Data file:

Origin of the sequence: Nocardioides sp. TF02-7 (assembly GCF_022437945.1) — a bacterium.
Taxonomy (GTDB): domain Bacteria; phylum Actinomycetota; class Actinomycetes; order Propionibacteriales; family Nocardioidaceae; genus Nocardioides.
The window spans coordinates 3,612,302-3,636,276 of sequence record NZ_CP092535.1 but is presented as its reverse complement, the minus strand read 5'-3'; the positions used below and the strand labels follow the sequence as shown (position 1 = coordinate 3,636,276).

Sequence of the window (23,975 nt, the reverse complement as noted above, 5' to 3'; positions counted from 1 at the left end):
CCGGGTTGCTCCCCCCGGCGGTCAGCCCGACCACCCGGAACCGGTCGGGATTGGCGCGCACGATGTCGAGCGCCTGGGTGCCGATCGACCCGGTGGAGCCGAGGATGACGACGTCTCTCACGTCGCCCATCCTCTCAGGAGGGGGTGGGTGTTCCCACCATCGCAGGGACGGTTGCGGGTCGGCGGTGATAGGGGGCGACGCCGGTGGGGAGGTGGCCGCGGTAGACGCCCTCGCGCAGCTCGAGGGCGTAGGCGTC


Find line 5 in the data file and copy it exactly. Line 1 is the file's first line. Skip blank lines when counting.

CCGGGTTGCTCCCCCCGGCGGTCAGCCCGACCACCCGGAACCGGTCGGGATTGGCGCGCACGATGTCGAGCGCCTGGGTGCCGATCGACCCGGTGGAGCCGAGGATGACGACGTCTCTCACGTCGCCCATCCTCTCAGGAGGGGGTGGGTGTTCCCACCATCGCAGGGACGGTTGCGGGTCGGCGGTGATAGGGGGCGACGCCGGTGGGGAGGTGGCCGCGGTAGACGCCCTCGCGCAGCTCGAGGGCGTAGGCGTC